Science and Madness

Posted on 29 June 2010


For many of us, our views on science and scientists have been colored by literature and films.  For baby-boomers, Mary Shelley’s Frankenstein and various of what are now known as classic science fiction films gave us the strong impression that while scientific objectives were generally beneficial, the end result often produced evil.  Dr. Frankenstein was attempting to create life, certainly a worthy and noble aim.  His efforts, however, went awry, and his creation became a monster.  Tinkering with things best left to God or nature and paying the price through death or lunacy has become a formulaic portrayal of the scientist in the arts and entertainment media.


The image of the “mad scientist” is one that is emblazoned in the psyche and culture of much of the human race.  As is the case with many stereotypes, the image has some basis in reality.  Throughout the centuries, science has attempted to gain understanding of the world around us.  The individual scientist would form a hypothesis based upon observation, experimentation, or a combination of techniques and set out to prove it.  Dabbling in the unknown, however, scientists exposed themselves to hazards of which they may not have been fully cognizant.


Chemistry has often been considered the “central science,” since it connects other sciences such as physics, biology, and medicine.  Rooted in the study of fire and alchemy as mystical forces capable of changing various substances, chemistry erected a systematic structure over the esoteric and haphazard techniques employed by alchemists.  Generally recognized as the father of modern chemistry, Robert Boyle is credited as the first alchemist to utilize controlled experimentation and the scientific method in the mid-seventeenth century, thus creating a science where only an art had once existed.


Boyle, like the generations of alchemists who preceded and the chemists who followed him, worked with elements and compounds that we now know to be toxic in varying forms and degrees.  Mercury, arsenic, lead, and antimony would be found in virtually any alchemical or chemical laboratory of Boyle’s time, as well as those of centuries before and after.  Of these elements, mercury was perhaps the most common.  Among the symptoms of overexposure to mercury are various types of neurological problems and mental derangement.  And thus, we have the image of the “mad scientist.”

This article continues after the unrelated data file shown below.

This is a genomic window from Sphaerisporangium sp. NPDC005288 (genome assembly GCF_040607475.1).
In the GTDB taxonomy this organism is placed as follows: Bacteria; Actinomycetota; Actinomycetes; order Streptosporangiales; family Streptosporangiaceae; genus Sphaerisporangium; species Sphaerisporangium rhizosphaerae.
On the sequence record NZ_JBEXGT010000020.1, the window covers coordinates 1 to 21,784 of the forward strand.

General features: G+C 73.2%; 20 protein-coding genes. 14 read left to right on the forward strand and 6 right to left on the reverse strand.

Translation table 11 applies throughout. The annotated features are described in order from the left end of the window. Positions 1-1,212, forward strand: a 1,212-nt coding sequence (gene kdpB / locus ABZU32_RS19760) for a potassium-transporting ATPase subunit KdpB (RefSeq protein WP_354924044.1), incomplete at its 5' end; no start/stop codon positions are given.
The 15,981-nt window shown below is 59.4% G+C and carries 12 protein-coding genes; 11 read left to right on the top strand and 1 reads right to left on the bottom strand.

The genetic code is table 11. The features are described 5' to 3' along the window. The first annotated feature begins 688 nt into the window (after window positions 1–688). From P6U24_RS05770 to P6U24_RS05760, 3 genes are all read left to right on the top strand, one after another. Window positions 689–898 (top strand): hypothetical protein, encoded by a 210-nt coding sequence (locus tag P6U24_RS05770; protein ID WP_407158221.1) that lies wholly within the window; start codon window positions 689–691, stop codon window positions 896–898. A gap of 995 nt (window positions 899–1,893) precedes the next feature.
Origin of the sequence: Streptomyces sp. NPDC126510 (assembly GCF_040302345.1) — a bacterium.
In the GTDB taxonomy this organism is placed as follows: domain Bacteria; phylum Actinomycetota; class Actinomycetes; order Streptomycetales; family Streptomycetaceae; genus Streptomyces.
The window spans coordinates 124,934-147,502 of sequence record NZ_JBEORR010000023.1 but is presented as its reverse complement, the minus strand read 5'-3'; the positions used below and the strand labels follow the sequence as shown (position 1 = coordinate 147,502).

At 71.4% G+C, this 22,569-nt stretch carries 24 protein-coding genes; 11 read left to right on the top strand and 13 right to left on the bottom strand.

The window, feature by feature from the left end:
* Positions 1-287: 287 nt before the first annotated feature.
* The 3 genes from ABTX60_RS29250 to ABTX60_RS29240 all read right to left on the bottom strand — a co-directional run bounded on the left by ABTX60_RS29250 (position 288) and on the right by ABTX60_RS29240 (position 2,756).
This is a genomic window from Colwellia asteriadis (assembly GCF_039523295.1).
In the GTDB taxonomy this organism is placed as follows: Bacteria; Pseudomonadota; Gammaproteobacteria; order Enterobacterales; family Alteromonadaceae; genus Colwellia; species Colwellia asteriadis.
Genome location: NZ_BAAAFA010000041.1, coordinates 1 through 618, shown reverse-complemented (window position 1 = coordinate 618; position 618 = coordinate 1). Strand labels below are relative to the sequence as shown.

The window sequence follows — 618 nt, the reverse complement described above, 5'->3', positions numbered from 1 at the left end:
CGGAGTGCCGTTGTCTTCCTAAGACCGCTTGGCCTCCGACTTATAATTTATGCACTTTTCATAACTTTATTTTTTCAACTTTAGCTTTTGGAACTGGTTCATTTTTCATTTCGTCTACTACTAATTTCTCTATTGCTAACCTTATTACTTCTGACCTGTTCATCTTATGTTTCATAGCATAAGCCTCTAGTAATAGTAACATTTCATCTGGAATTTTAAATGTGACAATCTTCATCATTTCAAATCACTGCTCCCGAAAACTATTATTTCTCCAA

Today, scientists have a much better understanding of potential dangers of experimentation and utilize precautions that, for the most part, safeguard them from the type of health hazards that were commonplace among their brethren of centuries past.  Yet, from the perspective of non-scientists, the comportment of some, although not exhibiting the mood swings typical of madness, still differs from that of most people.


Beyond the world of science, similar types of demeanor and behavior prevail among many medical and legal practitioners, business executives, and other seeming experts in their fields.  The demeanor of which I write is best described as a certain aloofness, irritation at being questioned, and preoccupation with their supposed area of specialization.  It is as if these individuals are completely absorbed in subject matter far above the plane of the rest of mankind.


Given the assumption that the vast majority of these individuals are not mentally deranged as a result of mercury or other poisoning, what is the source or purpose of their behavior?  Some of these people may truly be preoccupied with their own areas of endeavor and, therefore, oblivious to those around them.  This group, I am certain, represents a minuscule percentage.  Much more common, I believe, are those who establish a standoffish front to shield themselves from others.  This buffering may be the result of feelings of superiority, inferiority, timidity, lack of social skills, or other causes.


Regardless of the cause or purpose, the answer lies in improved communication.  When we communicate openly with each other, we break down barriers and gain an understanding of the value and dignity of those with whom we are communicating.  Through understanding, behavior is explained and stereotypes dissolve.  Only then may we relegate images of the “mad” scientist, engineer, doctor, lawyer, professor, or other individual to the dustbin of history.





This post was written by:

- who has written 408 posts on Write On New Jersey.


Contact the author

3 Responses to “Science and Madness”

  1. Pulis says:

    Hey admin, very informative blog post!

  2. Sandy Cardimino says:

    I appreciate you sharing this article. Really Great.


Leave a Reply

Site Sponsors

Site Sponsors

Site Sponsors










RSSLoading Feed...

Live Traffic Feed

RSSLoading Feed...